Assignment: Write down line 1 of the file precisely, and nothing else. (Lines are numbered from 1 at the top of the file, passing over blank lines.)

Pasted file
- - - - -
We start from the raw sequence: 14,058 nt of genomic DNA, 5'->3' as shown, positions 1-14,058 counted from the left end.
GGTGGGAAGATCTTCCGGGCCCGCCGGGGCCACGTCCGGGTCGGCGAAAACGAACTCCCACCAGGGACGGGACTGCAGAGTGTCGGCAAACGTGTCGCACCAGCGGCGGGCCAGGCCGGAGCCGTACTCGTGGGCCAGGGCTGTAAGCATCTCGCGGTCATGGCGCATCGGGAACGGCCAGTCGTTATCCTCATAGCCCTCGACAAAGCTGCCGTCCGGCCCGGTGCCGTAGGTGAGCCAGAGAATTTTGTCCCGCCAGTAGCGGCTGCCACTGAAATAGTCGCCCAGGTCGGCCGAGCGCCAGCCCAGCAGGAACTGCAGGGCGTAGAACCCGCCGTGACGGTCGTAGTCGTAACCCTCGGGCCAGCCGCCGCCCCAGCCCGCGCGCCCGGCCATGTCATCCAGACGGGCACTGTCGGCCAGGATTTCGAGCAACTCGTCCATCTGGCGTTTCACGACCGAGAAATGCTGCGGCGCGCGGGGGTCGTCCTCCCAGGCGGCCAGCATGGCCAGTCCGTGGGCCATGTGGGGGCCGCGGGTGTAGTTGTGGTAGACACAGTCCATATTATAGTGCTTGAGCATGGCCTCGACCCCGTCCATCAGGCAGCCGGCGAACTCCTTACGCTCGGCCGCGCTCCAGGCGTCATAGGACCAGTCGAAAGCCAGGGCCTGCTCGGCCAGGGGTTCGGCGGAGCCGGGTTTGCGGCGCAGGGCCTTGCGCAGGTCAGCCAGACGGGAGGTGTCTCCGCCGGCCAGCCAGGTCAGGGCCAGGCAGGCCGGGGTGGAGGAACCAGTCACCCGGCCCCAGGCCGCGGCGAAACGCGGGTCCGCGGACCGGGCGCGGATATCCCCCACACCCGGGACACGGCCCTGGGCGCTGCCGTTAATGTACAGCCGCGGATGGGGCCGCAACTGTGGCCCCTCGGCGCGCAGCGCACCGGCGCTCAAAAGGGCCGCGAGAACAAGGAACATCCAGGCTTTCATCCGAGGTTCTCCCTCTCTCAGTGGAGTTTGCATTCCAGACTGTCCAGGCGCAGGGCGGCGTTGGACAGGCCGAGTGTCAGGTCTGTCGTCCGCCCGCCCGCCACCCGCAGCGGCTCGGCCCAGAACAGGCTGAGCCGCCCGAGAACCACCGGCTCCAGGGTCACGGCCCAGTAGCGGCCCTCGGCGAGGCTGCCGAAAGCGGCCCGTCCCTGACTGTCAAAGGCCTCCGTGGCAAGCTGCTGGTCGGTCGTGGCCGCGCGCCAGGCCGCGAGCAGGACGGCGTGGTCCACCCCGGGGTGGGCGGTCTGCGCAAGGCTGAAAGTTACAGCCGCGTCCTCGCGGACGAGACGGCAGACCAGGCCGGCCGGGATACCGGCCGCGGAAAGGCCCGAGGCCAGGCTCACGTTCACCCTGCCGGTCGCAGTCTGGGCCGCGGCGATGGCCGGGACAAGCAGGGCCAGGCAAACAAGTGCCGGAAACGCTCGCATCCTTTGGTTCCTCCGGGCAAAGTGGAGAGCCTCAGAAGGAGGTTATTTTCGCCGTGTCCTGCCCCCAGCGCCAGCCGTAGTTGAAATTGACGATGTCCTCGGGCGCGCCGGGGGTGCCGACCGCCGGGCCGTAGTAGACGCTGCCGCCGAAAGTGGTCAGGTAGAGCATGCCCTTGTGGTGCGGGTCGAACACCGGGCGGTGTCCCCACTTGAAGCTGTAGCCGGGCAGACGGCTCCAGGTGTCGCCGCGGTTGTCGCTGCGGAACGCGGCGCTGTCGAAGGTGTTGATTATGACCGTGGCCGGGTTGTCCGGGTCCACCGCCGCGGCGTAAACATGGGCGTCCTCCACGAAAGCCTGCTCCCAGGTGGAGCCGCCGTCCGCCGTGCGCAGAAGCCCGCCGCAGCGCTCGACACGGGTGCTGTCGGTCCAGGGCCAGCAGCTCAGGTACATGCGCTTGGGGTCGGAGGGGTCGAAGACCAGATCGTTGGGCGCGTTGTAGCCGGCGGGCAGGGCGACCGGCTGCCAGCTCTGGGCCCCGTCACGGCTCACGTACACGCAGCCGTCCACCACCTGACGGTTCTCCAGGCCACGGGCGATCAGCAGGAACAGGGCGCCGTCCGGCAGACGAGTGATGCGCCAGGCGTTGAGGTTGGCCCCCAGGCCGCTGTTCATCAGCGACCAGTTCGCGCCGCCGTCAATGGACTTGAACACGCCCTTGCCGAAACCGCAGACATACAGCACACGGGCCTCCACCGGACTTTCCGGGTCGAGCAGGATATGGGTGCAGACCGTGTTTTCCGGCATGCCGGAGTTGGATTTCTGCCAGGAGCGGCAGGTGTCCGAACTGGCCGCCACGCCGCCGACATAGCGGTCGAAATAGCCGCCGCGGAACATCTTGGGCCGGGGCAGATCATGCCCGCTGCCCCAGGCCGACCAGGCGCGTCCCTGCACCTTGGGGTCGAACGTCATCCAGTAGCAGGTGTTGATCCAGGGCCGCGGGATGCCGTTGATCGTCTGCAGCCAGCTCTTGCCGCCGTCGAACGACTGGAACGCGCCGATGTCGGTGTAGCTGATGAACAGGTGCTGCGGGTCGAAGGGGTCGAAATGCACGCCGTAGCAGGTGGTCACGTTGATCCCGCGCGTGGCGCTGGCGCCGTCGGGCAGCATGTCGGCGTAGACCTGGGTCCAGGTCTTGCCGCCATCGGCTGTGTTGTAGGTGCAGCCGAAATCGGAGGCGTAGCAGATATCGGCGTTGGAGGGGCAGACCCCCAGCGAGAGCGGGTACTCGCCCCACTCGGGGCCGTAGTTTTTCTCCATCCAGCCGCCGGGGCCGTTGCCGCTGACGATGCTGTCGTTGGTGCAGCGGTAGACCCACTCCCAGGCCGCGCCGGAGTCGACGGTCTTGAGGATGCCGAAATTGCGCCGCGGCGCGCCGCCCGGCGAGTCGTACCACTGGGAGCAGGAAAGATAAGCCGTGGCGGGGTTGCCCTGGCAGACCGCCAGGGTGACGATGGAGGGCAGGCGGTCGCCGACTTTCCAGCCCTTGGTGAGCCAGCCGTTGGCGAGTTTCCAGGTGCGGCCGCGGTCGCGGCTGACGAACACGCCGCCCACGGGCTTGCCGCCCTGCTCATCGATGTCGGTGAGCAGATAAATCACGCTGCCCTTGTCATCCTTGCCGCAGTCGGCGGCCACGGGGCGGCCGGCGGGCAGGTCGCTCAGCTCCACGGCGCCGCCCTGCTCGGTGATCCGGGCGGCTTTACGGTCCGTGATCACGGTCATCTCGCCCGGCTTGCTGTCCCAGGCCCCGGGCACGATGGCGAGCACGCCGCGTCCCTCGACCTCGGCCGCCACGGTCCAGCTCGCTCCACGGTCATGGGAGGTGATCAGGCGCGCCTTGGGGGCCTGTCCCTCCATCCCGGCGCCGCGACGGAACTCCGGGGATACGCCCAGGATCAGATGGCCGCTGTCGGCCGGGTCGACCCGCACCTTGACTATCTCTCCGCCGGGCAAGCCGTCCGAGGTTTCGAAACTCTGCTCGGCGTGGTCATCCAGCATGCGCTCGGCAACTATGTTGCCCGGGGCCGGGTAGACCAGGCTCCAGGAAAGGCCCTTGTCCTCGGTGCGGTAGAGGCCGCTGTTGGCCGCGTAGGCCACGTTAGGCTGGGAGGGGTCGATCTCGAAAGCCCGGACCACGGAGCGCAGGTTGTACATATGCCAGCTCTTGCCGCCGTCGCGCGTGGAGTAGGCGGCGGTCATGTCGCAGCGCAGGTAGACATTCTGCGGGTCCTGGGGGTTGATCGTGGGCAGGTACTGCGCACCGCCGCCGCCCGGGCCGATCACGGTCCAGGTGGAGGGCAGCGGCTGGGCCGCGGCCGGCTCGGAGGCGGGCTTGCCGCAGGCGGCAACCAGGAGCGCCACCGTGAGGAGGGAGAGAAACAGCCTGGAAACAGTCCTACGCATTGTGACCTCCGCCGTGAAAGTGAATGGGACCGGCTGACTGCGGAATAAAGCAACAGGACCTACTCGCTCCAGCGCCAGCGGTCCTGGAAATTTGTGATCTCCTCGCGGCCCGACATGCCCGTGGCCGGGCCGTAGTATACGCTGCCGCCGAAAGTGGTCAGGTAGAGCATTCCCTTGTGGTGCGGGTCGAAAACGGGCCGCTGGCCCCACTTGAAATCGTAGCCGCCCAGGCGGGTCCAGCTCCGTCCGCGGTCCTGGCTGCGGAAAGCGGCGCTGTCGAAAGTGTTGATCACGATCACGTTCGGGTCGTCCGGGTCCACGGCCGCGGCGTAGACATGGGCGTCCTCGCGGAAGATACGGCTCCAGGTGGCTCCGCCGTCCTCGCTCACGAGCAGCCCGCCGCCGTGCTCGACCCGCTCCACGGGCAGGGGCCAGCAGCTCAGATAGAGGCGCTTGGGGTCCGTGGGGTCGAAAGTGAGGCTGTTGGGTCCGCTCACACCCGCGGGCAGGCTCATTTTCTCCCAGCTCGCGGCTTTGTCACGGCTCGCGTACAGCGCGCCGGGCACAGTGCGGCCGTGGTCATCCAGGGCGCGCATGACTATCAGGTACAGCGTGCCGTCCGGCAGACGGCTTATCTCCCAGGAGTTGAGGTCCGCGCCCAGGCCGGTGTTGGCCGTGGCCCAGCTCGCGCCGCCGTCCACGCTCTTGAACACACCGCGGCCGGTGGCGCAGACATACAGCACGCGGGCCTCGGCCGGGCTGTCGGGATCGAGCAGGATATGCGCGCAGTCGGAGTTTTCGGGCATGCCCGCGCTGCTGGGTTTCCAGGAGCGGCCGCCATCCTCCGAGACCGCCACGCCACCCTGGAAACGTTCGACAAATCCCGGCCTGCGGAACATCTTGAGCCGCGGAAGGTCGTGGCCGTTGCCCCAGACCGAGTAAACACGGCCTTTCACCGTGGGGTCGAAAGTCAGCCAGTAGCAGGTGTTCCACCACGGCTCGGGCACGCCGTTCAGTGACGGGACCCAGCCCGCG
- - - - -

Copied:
We start from the raw sequence: 14,058 nt of genomic DNA, 5'->3' as shown, positions 1-14,058 counted from the left end.